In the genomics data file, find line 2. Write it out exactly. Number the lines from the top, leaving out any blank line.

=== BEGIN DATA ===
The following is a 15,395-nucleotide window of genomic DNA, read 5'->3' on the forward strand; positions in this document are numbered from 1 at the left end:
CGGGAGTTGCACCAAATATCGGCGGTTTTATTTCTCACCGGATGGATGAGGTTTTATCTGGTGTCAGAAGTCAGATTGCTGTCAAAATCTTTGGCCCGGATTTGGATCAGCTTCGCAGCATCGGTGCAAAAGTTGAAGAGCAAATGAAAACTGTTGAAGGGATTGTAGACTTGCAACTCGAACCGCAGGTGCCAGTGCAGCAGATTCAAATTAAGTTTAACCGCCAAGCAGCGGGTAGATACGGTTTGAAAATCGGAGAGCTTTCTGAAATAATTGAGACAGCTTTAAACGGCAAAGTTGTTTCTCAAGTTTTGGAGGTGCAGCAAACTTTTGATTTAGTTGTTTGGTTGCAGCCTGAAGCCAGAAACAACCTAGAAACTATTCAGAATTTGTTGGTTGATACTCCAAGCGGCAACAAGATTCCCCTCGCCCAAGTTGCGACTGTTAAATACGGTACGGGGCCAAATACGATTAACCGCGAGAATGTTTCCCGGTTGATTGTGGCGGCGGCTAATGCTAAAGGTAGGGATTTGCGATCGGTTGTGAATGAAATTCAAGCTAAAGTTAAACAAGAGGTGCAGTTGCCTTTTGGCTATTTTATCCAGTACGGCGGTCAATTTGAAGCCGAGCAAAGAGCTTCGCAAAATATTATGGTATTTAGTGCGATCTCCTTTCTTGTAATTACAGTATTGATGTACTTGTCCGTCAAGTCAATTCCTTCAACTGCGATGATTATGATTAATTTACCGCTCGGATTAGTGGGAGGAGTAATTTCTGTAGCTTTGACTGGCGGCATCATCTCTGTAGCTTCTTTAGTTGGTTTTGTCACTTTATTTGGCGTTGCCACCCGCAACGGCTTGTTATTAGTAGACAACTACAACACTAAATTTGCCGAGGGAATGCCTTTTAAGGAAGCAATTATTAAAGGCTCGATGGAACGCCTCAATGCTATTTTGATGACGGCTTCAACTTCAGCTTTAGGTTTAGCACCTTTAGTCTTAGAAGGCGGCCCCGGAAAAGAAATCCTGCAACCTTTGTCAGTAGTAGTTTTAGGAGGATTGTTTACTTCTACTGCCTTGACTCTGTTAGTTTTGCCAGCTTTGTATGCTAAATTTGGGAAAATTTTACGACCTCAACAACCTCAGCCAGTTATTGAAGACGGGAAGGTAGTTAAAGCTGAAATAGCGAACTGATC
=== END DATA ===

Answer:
CGGGAGTTGCACCAAATATCGGCGGTTTTATTTCTCACCGGATGGATGAGGTTTTATCTGGTGTCAGAAGTCAGATTGCTGTCAAAATCTTTGGCCCGGATTTGGATCAGCTTCGCAGCATCGGTGCAAAAGTTGAAGAGCAAATGAAAACTGTTGAAGGGATTGTAGACTTGCAACTCGAACCGCAGGTGCCAGTGCAGCAGATTCAAATTAAGTTTAACCGCCAAGCAGCGGGTAGATACGGTTTGAAAATCGGAGAGCTTTCTGAAATAATTGAGACAGCTTTAAACGGCAAAGTTGTTTCTCAAGTTTTGGAGGTGCAGCAAACTTTTGATTTAGTTGTTTGGTTGCAGCCTGAAGCCAGAAACAACCTAGAAACTATTCAGAATTTGTTGGTTGATACTCCAAGCGGCAACAAGATTCCCCTCGCCCAAGTTGCGACTGTTAAATACGGTACGGGGCCAAATACGATTAACCGCGAGAATGTTTCCCGGTTGATTGTGGCGGCGGCTAATGCTAAAGGTAGGGATTTGCGATCGGTTGTGAATGAAATTCAAGCTAAAGTTAAACAAGAGGTGCAGTTGCCTTTTGGCTATTTTATCCAGTACGGCGGTCAATTTGAAGCCGAGCAAAGAGCTTCGCAAAATATTATGGTATTTAGTGCGATCTCCTTTCTTGTAATTACAGTATTGATGTACTTGTCCGTCAAGTCAATTCCTTCAACTGCGATGATTATGATTAATTTACCGCTCGGATTAGTGGGAGGAGTAATTTCTGTAGCTTTGACTGGCGGCATCATCTCTGTAGCTTCTTTAGTTGGTTTTGTCACTTTATTTGGCGTTGCCACCCGCAACGGCTTGTTATTAGTAGACAACTACAACACTAAATTTGCCGAGGGAATGCCTTTTAAGGAAGCAATTATTAAAGGCTCGATGGAACGCCTCAATGCTATTTTGATGACGGCTTCAACTTCAGCTTTAGGTTTAGCACCTTTAGTCTTAGAAGGCGGCCCCGGAAAAGAAATCCTGCAACCTTTGTCAGTAGTAGTTTTAGGAGGATTGTTTACTTCTACTGCCTTGACTCTGTTAGTTTTGCCAGCTTTGTATGCTAAATTTGGGAAAATTTTACGACCTCAACAACCTCAGCCAGTTATTGAAGACGGGAAGGTAGTTAAAGCTGAAATAGCGAACTGATC